Montgomery Way narrows, bends and widens with great views in all directions. South Curtis Oaks developer J.C. Carly lived on the street and planned it as a showplace of what his company could build and the environment it could create during the mid-1920s real estate boom. Carly marketing materials described Montgomery Way as “the Garden Entry to South Curtis Oaks.”
Neighbors Evelyn Fallon and Sharon and Mark Kaplan at 2640 and 2672 Montgomery Way share an interest in documenting their homes’ histories. Importantly, they also have a vision for gaining several historic designations for their houses. These include designation as a landmark on the Sacramento Register of Historic and Cultural Resources, a national landmark designation, and a State of California landmark designation. They achieved their first goal when both homes were granted Sacramento landmark status on Dec. 4, 2018.
Built in 1923, the Fallon and Kaplan houses were among the first in the South Curtis Oaks subdivision. They served as model homes for the street and subdivision. The local architectural firm of Dean and Dean designed both homes, so they share a similar perspective.
Each home is placed on the street in a way that when you look west, you get an expansive view of the widening streetscape and the park. None of this was accidental and is a key component to the design, feel of the street and the history of Curtis Park. The homes retain original features and have many unique details. Both homes have been in past Curtis Park home tours.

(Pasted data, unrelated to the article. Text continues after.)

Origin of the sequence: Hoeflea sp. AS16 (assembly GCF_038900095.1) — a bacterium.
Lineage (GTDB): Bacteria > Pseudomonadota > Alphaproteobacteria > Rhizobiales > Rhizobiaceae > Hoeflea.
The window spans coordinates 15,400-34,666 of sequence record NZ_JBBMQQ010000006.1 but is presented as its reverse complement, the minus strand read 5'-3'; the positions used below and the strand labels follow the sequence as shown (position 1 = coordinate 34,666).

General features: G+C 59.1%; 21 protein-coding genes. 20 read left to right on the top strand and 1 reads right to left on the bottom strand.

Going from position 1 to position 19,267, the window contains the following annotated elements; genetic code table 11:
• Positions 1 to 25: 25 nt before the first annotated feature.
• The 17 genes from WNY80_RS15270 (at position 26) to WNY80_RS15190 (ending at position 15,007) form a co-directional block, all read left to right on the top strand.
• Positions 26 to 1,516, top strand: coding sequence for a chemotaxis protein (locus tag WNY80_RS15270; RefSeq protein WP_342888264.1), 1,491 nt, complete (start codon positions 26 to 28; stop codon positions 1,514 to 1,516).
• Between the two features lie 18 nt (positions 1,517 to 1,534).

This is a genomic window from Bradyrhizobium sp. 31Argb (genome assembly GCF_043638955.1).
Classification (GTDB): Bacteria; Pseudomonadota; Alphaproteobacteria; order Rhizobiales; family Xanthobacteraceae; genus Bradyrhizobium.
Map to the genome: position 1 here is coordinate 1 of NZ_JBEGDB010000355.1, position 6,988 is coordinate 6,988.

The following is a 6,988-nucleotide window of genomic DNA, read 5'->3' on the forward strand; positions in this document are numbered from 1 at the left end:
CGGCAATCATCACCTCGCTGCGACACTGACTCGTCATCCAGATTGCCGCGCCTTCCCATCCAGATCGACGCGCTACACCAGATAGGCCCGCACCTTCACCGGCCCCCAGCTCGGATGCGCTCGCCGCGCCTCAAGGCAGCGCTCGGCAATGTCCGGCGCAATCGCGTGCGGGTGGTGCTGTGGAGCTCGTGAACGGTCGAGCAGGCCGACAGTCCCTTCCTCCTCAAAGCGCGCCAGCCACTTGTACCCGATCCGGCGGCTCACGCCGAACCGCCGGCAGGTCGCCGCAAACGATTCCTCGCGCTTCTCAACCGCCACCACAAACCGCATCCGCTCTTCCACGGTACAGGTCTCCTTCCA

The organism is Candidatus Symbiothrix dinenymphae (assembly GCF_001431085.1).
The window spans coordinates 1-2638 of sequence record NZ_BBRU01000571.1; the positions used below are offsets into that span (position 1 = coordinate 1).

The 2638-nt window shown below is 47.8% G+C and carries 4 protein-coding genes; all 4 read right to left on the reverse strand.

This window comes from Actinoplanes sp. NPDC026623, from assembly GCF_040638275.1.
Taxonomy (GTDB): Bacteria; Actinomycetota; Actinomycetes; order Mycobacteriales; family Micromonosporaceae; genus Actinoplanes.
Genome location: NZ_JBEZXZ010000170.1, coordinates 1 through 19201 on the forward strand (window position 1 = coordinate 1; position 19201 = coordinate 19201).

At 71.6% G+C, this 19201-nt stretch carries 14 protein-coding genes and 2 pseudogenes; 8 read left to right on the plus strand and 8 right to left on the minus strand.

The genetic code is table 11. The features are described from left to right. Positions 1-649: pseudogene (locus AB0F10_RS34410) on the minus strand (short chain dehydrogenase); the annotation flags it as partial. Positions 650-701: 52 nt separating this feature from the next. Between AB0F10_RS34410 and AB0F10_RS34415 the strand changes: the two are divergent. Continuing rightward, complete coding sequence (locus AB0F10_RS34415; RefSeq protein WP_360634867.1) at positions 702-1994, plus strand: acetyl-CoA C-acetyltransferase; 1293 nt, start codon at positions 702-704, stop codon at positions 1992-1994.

The homes were featured in the “Better Homes Tour of 1923,” when Sacramento residents toured new homes to view the latest in design, engineering, furnishings and appliances. The Fallon house was ranked sixth place at the national level in the “Better Homes” design competition. The tours were done nationally and led to the founding of Better Homes & Gardens magazine.
The landmark process takes dedicated effort and plenty of research work. The homeowners worked with Don Cox and Paula Boghosian of Historic Environment Consultants to research and get their project through the landmark designation process. The consultants have extensive experience doing historic surveys for cities, neighborhood groups, architects, and local government representatives.
Sacramento State University’s master’s program for historic preservation was approached. As part of a master’s program project, a student was secured to complete historic research on these houses. Research included gathering information on everything from how the house was built, its notable architectural details, historic context, and the history of ownership. Work began on this project last December and needs to be completed in May to qualify for state landmark consideration.
After the designations are on their homes, the homeowners envision that the whole of Montgomery Way may want to attain similar designation status as the street approaches its 100th anniversary. The designation of multiple houses as landmarks could ultimately lead to the street being a designated historic district. Individual streets, subdivisions or neighborhoods can gain historic district status.
Sacramento has several such historic districts. Historic designation protects and preserves historically significant architectural details from being removed from a house’s exterior. The landmark designation also can qualify a homeowner for tax benefits.